$25.2 million spent to help residents, businesses switch to water efficiency
Published in the July 12 – July 25, 2017 issue of Gilroy Life
By Staff Report
After five years of drought came to an end with an extremely wet winter, it can be tempting to return to old water-using ways. In order to prepare for the next dry period and make sure water still flows from our taps, the board of the Santa Clara Valley Water District voted to continue its previous call for a voluntary 20 percent reduction in water use, said John Varela who represents the South Valley as a board trustee.
“The voluntary reduction is intended to keep the importance of water conservation top of mind and to encourage people to maintain the behaviors they adopted during the drought,” he said.
Even with the wet winter, from January to April, county residents reduced water use by 28 percent over 2013 levels. The board had a resolution calling for a 20 percent reduction in place. At its June 13 meeting, it rescinded that resolution and adopted a new one, calling for a voluntary 20 percent reduction in water use, but also commending the community and local water providers for their efforts.
An important factor in the local water supply outlook is the state of groundwater, with aquifers holding more water than all 10 of the district’s reservoirs combined, Varela said.
“During the drought, we were on guard to ensure we didn’t experience subsidence, or the sinking of land, which can happen when too much water is withdrawn from the ground,” he said.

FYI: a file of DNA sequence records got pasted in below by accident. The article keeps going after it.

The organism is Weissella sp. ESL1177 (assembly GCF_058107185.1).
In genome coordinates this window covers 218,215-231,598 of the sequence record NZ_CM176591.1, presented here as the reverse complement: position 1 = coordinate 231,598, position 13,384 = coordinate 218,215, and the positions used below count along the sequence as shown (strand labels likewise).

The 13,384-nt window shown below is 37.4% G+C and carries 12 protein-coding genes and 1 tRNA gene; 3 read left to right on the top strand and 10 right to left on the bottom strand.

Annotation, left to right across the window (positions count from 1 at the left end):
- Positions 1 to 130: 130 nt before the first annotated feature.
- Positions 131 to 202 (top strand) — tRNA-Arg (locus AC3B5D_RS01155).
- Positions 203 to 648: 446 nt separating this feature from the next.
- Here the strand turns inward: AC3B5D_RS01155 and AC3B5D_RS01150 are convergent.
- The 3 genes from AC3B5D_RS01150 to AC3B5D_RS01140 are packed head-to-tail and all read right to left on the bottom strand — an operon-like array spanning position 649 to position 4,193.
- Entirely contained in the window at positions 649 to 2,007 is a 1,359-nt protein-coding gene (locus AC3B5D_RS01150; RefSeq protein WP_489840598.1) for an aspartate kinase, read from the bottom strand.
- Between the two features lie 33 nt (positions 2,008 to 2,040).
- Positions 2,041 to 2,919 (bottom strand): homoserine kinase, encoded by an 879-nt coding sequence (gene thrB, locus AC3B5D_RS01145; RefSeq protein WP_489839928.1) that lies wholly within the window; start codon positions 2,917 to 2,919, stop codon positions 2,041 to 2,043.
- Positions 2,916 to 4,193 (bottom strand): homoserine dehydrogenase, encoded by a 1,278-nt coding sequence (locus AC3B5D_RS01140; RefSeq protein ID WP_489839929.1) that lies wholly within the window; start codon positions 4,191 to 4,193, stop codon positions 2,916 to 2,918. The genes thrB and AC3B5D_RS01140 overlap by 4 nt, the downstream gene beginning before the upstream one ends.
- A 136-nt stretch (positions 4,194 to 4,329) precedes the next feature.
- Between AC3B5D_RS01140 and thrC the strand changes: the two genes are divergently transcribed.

Subsidence can lead to a number of other issues, including allowing saltwater into freshwater aquifers, flooding, and impacts to infrastructure such as pipelines, roads and bridges. Careful management of groundwater and the important savings achieved by the community have put the county on track to finish 2017 with groundwater in the normal range, Varela said.
Although the immediate water supply picture looks good, California will face more droughts ahead, he said.
“We take planning and conservation seriously. Over the course of the drought, we spent $25.2 million to help residents and businesses convert high-water-using turf to low-water-using landscapes and to help switch to water-efficient appliances,” he said.
The district offers rebates for irrigation equipment upgrades, landscape conversion, and gray water “laundry-to-landscape” systems. It also offers a free Water Wise Survey Program. For the outdoor survey, it sends a trained irrigation professional to homes to complete a comprehensive evaluation of local irrigation systems.
Latest posts by Marty Cheek (see all)
- It’s National Children’s Dental Health Month - February 10, 2018
- Christopher Ranch CEO denies Netflix show’s accusations - February 9, 2018
- Volunteers plan to ‘reboot’ neglected Demonstration Garden - February 8, 2018